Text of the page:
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As the Celtics rotation turns
Posted By Paul Flannery On January 12, 2012 @ 5:11 pm In General | No Comments
WALTHAM — On Wednesday night, Celtics coach Doc Rivers looked out on the floor and saw Keyon Dooling, Avery Bradley, Mickael Pietrus and Brandon Bass and thought, this is what he’s been looking for. Energy, fullcourt defense, tempo, pace … all those buzzwords were finally on display.
“Without the second unit [Wednesday] night we’re losing that game by 25 points,” Rivers said. “The second unit got us back in the game with their energy defensively. That’s how I envisioned them when we started this and that was the first night where you could literally see the difference, and probably because Pietrus was part of it.”
Rivers said after the Celtics’ 90-85 loss to Dallas that his new swingman brought a “joy” to the court in his debut. An upbeat, gregarious character, Pietrus quickly endeared himself to his coach, his teammates and the Garden crowd with 18 inspired minutes.
He was playing so well that Rivers left him in the game deep into the fourth quarter before bringing back Paul Pierce at about the 6-minute mark, who had his second straight poor game. Pierce has not talked with reporters since Tuesday when he held court for several minutes after practice, but Rivers said Pierce was fine with the decision.
The second unit didn’t overwhelm anyone with their statistics. They scored 27 points, 19 of them from Bass and Dooling, and had 10 rebounds and four assists. They began coming into the game down 17-9 after the starters got off to a woeful start offensively and by the time they had rotated back out halfway through the second quarter they had cut two points off the lead. Again, not overwhelming, but successful.
Rivers has pinned his team’s 4-5 record on the starters. What he wants from his bench are energy, defense and the ability to shake things up when things start poorly. He’s still searching for the right combination of players, which is understandable.
The Celtics acquired nine players via trade, draft and free agency and all of them come off the bench. Bradley played only 162 minutes last season, so he is also new to the rotation. That’s a lot of moving parts and Rivers has already worked through several variations of a reserve unit.
Here’s how they stand at the moment:
Keyon Dooling: Rivers has decided that Dooling is not a point guard and the numbers back that up. He has 18 turnovers and only 11 assists. The turnovers are out of character for Dooling, but he’s averaged 4.1 assists per 36 minutes for his career. What he can do is shoot and provide some semblance of instant offense, like his nine points in 13 minutes against Dallas. “Keyon’s better at the two spot than he is at the one,” Rivers said.
Dooling sat out practice with a sore knee and he’s questionable for Friday’s game with the Bulls. If he can’t play it will be interesting to see which way Rivers goes. In the last few days, the coach has mentioned the need for Bradley or rookie E’Twaun Moore to take on more ballhandling responsibilities.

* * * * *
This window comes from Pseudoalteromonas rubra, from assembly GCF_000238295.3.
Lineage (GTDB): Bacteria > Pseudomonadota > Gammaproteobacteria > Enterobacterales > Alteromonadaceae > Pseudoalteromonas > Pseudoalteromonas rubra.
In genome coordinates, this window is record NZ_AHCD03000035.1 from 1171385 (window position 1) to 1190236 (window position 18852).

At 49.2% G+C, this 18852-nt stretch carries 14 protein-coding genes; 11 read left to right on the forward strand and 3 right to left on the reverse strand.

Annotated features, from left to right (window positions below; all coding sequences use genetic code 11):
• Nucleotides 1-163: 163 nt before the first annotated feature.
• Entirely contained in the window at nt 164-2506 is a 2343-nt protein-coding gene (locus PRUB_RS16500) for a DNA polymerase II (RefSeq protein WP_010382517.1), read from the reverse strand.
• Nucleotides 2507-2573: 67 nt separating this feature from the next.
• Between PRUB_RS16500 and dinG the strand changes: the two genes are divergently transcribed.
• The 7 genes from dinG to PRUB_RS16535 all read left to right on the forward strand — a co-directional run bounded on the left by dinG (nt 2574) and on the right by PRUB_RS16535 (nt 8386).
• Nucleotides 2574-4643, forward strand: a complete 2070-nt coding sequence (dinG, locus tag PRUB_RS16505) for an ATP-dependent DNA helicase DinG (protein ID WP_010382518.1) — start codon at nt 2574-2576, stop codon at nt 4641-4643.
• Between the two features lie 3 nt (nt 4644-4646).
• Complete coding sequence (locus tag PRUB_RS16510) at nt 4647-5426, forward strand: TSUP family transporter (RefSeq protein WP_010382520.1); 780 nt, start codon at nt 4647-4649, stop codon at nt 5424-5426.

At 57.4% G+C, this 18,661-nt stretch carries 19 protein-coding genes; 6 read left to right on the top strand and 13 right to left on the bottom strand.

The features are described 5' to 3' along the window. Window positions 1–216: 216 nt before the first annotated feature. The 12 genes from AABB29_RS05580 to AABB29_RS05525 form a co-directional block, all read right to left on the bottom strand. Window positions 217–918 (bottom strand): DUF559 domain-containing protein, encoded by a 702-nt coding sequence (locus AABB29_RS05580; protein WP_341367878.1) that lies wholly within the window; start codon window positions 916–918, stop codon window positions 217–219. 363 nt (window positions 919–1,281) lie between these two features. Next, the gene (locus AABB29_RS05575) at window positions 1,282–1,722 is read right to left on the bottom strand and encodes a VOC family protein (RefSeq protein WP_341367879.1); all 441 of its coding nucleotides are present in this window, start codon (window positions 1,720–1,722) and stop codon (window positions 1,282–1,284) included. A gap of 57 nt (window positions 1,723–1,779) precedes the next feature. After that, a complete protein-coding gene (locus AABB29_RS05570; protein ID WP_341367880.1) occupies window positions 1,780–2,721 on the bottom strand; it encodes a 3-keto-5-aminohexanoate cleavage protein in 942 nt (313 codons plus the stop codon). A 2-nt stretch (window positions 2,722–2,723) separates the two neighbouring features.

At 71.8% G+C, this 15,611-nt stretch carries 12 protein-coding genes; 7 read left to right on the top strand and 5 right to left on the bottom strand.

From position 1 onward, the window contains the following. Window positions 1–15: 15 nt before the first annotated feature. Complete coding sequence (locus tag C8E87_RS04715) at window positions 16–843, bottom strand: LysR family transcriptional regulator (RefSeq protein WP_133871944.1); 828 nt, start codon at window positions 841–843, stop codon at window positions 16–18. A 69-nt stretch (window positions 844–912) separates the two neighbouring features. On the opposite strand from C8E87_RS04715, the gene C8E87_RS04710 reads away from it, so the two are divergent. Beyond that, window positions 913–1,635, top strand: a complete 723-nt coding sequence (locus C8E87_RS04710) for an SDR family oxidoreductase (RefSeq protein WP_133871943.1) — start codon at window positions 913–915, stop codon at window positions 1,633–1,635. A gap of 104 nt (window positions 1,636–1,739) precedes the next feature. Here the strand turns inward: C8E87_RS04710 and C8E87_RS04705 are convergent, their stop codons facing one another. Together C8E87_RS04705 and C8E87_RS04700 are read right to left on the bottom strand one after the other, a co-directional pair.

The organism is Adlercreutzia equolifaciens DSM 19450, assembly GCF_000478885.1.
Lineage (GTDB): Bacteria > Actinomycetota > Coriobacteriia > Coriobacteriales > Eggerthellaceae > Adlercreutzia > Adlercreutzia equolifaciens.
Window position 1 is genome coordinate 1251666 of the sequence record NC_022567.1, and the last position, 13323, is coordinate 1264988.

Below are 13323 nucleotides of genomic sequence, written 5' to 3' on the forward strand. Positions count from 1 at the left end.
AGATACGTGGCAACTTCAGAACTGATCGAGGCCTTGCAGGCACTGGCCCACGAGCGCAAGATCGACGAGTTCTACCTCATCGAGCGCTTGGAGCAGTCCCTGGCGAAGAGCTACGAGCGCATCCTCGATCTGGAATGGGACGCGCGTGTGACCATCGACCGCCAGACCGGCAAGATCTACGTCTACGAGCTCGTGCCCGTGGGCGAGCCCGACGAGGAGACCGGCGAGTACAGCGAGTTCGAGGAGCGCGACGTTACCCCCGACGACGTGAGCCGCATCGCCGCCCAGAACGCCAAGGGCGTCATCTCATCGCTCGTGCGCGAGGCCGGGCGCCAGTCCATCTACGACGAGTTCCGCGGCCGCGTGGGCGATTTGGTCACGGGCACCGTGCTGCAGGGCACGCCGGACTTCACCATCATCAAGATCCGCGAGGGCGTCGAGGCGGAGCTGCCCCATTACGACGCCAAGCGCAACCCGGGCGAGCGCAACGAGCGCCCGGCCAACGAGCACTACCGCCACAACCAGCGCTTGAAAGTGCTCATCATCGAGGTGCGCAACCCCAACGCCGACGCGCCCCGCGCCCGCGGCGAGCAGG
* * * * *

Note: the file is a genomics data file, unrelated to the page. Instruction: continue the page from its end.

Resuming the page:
Avery Bradley: Yes, the second-year guard hoisted one of the ugliest bricks you’ll ever see on a wide-open 3-point attempt, but he also scored four points on drives to the basket, collected three rebounds and had two assists against one turnover in 11 minutes. His offense remains raw, but Bradley is starting to get it and Rivers loves to have him hound opposing ballhandlers fullcourt.
Mickael Pietrus: It took one game, and maybe less, for Pietrus to jump Marquis Daniels in the rotation. Daniels has been off to a dreadful start, shooting just 27 percent and Rivers left no doubt how that situation stands.
“Either they’ll play together or Pietrus will play because Pietrus is playing, I can tell you that,” Rivers said. “Then Marquis will fit in whenever we need him.”
Brandon Bass: Easily the best addition, Bass has come back down to earth since his scorching start but he’s giving them 12 points and 6 rebounds in 28 minutes a night. The issue for Bass and the Celtics is that when he plays with Kevin Garnett, they become very small up front.
That played out late in Wednesday’s game when Dirk Nowitzki beat Garnett off the dribble and then scored by going right through Bass who tried to contest him at the rim. After the game Rivers, second-guessed himself for not putting Jermaine O’Neal back in the game to protect the rim.
Greg Stiemsma/Chris Wilcox: Stiemsma played three minutes in the first half and Wilcox played three in the second half, so this isn’t a huge role, but the Celtics need more here, particularly from Wilcox who has scored just seven points in 48 minutes.
“I think it will go on the type of game it is.,” Rivers said. “If it’s a physical energy game I think those are the Wilcox games. If it’s a length game, then it’s a Greg game. Neither one of them have separated themselves.”
While it would be a mistake to think he’s been written off entirely, Daniels has played himself out of a role as has Sasha Pavlovic who was uninspiring as a fill-in starter for Pierce and hasn’t played a meaningful minute since Dec. 30 against the Pistons. The Purdue rookies remain in a holding pattern. Moore remains ahead of JaJuan Johnson in terms of opportunity but neither player has earned time yet.
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